Drug Warriors

by Ana Carrigan

In These Times magazine, February 2000


The new century was just 11 days old when President Clinton announced an emergency two-year aid package for the U.S. "war on drugs" in Colombia. The price tag? $1.6 billion.

Colombia's army and police are already the world's third-largest recipient of U.S. assistance after Israel and Egypt. No Latin country has ever received anything comparable to this new package. But this is an election year in Washington. What's a billion and a half as a down payment for a war in a country that nobody cares about if it silences the drug czar and robs the Republicans of an election-year stick to beat on the president and his party?

According to Secretary of State Madeleine Albright, who traveled to Colombia to sell Washington's plan to the skeptical Colombian public, the new U.S. aid will "provide substantial support for President Andres Pastrana's plan to achieve peace, promote prosperity, protect human rights and fight crime." Basking in the glow of her dinner the previous evening with Nobel laureate Gabriel Garcia Marquez, the secretary vowed "to seek 100 years of peace, democracy and rising prosperity for both our nations."

But even Clinton and Albright may experience difficulty dressing up $1 billion for the Colombian army-which opposes the peace negotiations-and calling it money for democracy and human rights. Most of the money is for the Colombian army to train and equip two new "counter-narcotics" battalions. The new troops, trained by American Special Forces and supplied with 63 new helicopter gunships, will join a third U.S.-trained and -equipped "counter-narcotics" battalion already in action. Together, these battalions constitute the equivalent of a new, American-created brigade. They are to be deployed to "push" the FARC out of the southern jungles where the bulk of Colombia's cocaine is grown by peasants displaced by the war. The new battalions will be implementing the "McCaffrey Doctrine"-alternately defined as "eradicating drugs at the source" or, more recently, as "breaking the narco-guerrilla drug links."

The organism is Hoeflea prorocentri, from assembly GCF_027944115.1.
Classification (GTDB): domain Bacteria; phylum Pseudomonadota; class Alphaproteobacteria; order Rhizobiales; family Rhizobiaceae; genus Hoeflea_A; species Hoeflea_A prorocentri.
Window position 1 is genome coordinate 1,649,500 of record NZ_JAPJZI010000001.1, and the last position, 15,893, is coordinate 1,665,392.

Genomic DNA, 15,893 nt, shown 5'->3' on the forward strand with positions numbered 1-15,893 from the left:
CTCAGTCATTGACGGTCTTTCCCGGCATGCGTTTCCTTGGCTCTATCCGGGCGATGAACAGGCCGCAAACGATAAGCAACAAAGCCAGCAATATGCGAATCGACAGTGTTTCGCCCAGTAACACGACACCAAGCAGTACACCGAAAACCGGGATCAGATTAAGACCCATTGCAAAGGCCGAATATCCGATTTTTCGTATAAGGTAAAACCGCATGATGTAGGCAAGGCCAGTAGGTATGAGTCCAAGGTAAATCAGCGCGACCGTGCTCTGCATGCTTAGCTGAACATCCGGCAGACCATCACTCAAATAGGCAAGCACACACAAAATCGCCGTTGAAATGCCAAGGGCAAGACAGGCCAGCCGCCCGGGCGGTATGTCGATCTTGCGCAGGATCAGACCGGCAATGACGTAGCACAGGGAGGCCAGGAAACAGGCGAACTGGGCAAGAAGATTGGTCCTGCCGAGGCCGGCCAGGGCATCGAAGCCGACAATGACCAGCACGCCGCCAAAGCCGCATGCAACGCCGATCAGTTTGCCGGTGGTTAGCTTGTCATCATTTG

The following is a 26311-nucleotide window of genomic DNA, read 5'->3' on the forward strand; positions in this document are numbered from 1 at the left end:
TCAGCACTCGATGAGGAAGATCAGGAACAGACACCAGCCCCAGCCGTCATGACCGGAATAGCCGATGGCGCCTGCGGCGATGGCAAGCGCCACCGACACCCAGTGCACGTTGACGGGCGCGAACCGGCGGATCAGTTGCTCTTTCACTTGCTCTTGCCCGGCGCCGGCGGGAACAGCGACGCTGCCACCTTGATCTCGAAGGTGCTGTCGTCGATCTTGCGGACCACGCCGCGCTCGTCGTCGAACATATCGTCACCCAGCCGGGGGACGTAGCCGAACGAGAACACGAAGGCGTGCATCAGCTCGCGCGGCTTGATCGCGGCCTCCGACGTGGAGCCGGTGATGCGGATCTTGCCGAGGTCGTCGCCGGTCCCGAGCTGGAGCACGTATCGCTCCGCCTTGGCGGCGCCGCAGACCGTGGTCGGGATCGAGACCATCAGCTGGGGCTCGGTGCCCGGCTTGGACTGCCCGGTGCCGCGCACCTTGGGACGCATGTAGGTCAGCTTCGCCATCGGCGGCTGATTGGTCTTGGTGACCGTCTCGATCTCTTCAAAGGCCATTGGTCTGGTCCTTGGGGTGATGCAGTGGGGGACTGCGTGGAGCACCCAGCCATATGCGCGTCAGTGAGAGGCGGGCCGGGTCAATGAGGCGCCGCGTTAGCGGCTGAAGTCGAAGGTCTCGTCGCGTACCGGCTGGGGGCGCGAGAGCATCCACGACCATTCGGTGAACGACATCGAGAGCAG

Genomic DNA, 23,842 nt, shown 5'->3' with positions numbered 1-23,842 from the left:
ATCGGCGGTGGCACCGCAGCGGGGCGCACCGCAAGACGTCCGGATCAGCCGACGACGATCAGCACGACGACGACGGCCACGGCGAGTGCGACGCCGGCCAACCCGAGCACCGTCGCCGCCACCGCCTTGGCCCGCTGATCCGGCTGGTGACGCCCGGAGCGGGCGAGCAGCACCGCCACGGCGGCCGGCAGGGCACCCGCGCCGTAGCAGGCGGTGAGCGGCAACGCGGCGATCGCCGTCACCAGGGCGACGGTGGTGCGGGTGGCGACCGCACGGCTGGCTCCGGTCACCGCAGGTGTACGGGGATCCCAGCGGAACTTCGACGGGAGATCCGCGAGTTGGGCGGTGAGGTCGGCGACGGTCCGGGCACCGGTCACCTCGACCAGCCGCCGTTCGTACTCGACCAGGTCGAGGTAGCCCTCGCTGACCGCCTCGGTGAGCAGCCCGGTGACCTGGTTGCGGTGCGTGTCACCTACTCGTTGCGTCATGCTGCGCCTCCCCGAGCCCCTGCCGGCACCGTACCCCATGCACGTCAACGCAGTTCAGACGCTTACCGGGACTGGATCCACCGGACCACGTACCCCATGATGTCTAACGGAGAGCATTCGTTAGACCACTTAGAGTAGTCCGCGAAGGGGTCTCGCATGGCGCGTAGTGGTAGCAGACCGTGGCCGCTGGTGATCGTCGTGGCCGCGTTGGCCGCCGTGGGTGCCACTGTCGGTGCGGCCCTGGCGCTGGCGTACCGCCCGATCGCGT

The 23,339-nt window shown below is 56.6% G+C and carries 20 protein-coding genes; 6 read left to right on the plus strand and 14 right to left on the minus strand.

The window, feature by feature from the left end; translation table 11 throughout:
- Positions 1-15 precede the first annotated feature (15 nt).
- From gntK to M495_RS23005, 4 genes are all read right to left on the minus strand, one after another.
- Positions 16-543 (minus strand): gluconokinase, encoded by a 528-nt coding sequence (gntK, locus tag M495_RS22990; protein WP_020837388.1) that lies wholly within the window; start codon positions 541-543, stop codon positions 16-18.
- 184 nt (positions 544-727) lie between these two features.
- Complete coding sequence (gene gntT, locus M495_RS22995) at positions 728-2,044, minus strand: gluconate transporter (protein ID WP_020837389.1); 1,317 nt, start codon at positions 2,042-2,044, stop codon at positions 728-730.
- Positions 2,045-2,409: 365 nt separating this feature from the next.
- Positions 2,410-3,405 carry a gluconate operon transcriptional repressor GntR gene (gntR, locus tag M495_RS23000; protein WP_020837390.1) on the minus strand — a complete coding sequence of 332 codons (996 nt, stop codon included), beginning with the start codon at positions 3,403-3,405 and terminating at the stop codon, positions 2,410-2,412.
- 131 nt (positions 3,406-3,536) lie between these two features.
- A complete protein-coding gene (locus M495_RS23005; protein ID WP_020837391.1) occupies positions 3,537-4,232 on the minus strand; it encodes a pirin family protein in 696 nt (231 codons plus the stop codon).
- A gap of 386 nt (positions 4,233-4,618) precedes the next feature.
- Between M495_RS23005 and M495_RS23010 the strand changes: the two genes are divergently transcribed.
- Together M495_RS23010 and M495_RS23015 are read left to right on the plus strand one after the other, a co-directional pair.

The McCaffrey strategy of eradication by fumigation doesn't work. The most recent studies by the CIA estimate that even when plants receive a direct hit, only 25 percent of them die. Since 1994, the United States has spent billions to spray millions of gallons of poisonous chemicals, destroying the fragile ecosystem of jungle rainforests. But coca production has surged. Fumigation pushes the growers somewhere else. It also does a fine job recruiting for the guerrillas.

Meanwhile, the human rights implications of this plan are truly sinister. By opting to create a second, parallel army, the administration has found a cynical mechanism to circumvent the law prohibiting American aid to foreign armies tainted by human rights violations. It also has segued from "counter-narcotics" into counterinsurgency without debate, all the while denying any change in the official policy.

Yet an army, by definition, is a single, unified institution. The creation of two armies-one "good" army, American trained and supplied, and a second "bad" army, which does not qualify for American goodies-offers a dangerous model for increased lawlessness and lack of accountability. Furthermore, the Clinton plan lacks any strategy for insulating the new battalions from either corrupt superiors higher up the army chain of command (like the general who is currently in charge of the entire southern region of operations) or from the criminal activities of military intelligence (whom government investigators have linked to a string of high-profile assassinations).

The consequences for Colombia, if the proposed aid package passes Congress, will be tragic. It will mean an end to the process; the final relegation to complete irrelevance of a well-intentioned but weak civilian government; and the increasing Salvadorization of the Colombian civil war. Already two thirds of the victims of the counterinsurgency are civilian, and 1.7 million peasants have been violently uprooted from their homes and their land. This new U.S. policy will result in a humanitarian tragedy of devastating dimensions.

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